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updated 8/9/2012 8:20:14 AM ET 2012-08-09T12:20:14

S'mores, the campfire treat first published in the Girl Scouts of America Handbook in 1927, has been elevated to gourmet status, thanks to creative cooks that have flooded the Internet.

In anticipation of National S'mores Day on Aug. 10, we scoured the social networks to track down the most innovative takes on this all-American treat. You can use our S'mores blueprint as a guide to find new twists on old favorites for yourself.

The great thing about  Pinterest  is its focus on photos, or pins, as they're called. Most food pins are links to bloggers who have posted recipes, often with step-by-step photos. Almost every conceivable S'mores variation is here — on a stick, in a jar, as cupcakes and as six-layer cakes for a crowd.

Pinterest has improved its sourcing for pins, so you'll see not only the most recent pinner, but the original as well. The latter is more likely to provide a link to the original Web site where you'll find the recipe.

Tumblr, the popular blogging site, has a drool-worthy line-up for S'mores, including a  S'mores Trifle  from Let's Dish Recipes. You do have to set up a Tumblr account to search the site, but it takes less than a minute. Tumblr refers to search terms, in this case "S'mores" as tags and lets you save tags as a list for future searches.

Instagram is the darling of cellphone photographers, and there's no shortage of inspirational food photos. You may learn how to take better shots of your dishes, but you won't find recipes. Tip: Take out the apostrophe in S'mores to get results —  Instagram  doesn't allow special characters in tags.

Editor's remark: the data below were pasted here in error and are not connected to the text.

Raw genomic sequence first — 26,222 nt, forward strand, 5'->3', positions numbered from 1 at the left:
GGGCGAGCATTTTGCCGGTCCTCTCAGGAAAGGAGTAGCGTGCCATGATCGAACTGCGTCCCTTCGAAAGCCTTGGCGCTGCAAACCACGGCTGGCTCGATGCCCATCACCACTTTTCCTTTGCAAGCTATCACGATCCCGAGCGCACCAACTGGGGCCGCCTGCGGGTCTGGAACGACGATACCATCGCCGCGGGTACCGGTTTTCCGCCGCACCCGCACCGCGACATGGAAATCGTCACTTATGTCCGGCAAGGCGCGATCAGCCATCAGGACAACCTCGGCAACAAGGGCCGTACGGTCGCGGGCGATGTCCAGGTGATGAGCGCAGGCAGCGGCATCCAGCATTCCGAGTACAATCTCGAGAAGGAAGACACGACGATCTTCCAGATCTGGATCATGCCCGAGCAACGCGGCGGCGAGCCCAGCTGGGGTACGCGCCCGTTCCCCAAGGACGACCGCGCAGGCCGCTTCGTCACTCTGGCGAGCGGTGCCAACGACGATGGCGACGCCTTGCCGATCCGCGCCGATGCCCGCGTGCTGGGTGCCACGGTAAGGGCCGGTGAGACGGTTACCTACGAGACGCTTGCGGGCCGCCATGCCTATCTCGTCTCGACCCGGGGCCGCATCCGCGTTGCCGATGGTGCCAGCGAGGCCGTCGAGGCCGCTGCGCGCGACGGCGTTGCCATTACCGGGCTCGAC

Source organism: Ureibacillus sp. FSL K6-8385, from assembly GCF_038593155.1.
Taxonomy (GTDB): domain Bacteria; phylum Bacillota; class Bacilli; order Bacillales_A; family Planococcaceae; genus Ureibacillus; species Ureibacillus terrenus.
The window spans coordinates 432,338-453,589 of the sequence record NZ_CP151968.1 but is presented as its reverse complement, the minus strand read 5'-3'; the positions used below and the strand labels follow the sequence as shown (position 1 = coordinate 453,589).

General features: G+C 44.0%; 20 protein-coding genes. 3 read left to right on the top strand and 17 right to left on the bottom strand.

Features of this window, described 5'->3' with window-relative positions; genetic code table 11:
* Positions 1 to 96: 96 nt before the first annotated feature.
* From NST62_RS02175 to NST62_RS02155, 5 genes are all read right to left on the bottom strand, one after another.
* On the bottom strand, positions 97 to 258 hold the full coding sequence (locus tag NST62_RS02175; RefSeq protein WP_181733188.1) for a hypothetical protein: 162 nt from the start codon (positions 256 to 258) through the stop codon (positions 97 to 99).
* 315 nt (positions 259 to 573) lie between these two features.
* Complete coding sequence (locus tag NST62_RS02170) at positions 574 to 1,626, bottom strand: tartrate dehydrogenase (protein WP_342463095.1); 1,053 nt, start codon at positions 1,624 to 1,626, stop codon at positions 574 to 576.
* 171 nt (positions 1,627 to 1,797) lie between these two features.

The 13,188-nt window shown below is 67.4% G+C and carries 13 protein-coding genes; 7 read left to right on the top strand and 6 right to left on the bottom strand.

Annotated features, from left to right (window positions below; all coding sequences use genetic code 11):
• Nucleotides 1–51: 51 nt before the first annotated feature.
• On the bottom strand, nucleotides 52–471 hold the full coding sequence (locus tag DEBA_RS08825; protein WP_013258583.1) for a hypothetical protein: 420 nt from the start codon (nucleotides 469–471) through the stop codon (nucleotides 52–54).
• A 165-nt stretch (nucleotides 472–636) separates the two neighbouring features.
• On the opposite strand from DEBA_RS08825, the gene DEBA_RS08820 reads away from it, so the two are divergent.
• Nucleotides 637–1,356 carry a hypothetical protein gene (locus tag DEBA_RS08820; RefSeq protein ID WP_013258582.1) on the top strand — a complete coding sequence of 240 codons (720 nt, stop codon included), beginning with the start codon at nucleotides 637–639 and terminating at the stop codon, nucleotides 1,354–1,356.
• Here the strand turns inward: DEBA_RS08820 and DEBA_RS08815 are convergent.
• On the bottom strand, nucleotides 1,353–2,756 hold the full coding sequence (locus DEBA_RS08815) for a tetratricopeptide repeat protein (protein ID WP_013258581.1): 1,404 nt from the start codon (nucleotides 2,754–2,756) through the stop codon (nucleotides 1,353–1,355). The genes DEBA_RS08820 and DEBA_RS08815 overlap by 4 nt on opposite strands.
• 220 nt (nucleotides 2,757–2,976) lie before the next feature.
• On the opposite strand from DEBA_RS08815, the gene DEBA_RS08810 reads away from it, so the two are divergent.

Tastespotting is hands-down our favorite site for both inspiration and recipes. Anyone can upload a food image to this site. But whether it gets displayed is up to an editorial board that puts equal weight on a photo's appeal and its link to useful information. In most cases, that's a recipe. Here we found the most creative S'mores adaptations, including pancakes,  baked doughnuts  and a S'mores sea salt martini.

You can find all of the foregoing sites on your smartphone or tablet, but a mobile app can provide faster and more beautiful results. Try Foodily, an on-the-go food network, featuring more than 1 million recipes culled from high-profile chefs such as Iron Chef Cat Cora and notable food bloggers. A search for S'mores turned up 534 options, and each can be shared instantly to your Facebook timeline. The  Foodily app  is available free for iPhone.

No story on S'mores would be complete without Hersheys, the only authentic choice for the chocolate. The company is running a monthly photography contest  on Facebook  through the summer. Share your favorite S'mores memory to win cameras, outdoor fire pits and of course, the ingredients to make S'mores.

© 2012 TechNewsDaily

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